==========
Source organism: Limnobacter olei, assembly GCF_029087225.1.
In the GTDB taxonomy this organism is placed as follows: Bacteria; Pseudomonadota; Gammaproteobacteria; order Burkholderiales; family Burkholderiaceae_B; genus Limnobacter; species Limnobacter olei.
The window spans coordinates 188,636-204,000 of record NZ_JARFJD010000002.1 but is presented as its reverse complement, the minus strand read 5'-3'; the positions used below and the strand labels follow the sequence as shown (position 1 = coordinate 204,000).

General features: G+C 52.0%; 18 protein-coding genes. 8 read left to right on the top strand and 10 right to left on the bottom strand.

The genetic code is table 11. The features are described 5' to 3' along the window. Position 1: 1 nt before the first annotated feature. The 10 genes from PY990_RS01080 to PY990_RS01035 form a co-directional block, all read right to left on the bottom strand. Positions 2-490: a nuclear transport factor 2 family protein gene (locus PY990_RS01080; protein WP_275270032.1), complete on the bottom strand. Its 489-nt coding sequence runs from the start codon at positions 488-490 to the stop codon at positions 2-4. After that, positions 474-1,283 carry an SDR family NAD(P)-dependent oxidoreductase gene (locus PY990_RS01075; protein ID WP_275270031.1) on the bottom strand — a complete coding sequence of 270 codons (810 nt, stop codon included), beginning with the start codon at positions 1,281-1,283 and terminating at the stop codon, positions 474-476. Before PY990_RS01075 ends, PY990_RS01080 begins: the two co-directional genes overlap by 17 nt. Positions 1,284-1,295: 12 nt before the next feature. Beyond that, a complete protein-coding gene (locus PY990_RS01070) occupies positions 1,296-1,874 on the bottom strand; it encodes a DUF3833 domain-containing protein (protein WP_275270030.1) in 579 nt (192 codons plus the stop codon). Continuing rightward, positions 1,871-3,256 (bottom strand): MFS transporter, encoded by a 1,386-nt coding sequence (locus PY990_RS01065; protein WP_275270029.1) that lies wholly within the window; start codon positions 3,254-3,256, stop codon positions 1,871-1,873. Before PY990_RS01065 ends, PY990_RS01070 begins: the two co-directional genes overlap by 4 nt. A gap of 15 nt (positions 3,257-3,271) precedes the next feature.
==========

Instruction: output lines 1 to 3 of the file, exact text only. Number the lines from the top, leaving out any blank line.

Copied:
Source organism: Limnobacter olei, assembly GCF_029087225.1.
In the GTDB taxonomy this organism is placed as follows: Bacteria; Pseudomonadota; Gammaproteobacteria; order Burkholderiales; family Burkholderiaceae_B; genus Limnobacter; species Limnobacter olei.
The window spans coordinates 188,636-204,000 of record NZ_JARFJD010000002.1 but is presented as its reverse complement, the minus strand read 5'-3'; the positions used below and the strand labels follow the sequence as shown (position 1 = coordinate 204,000).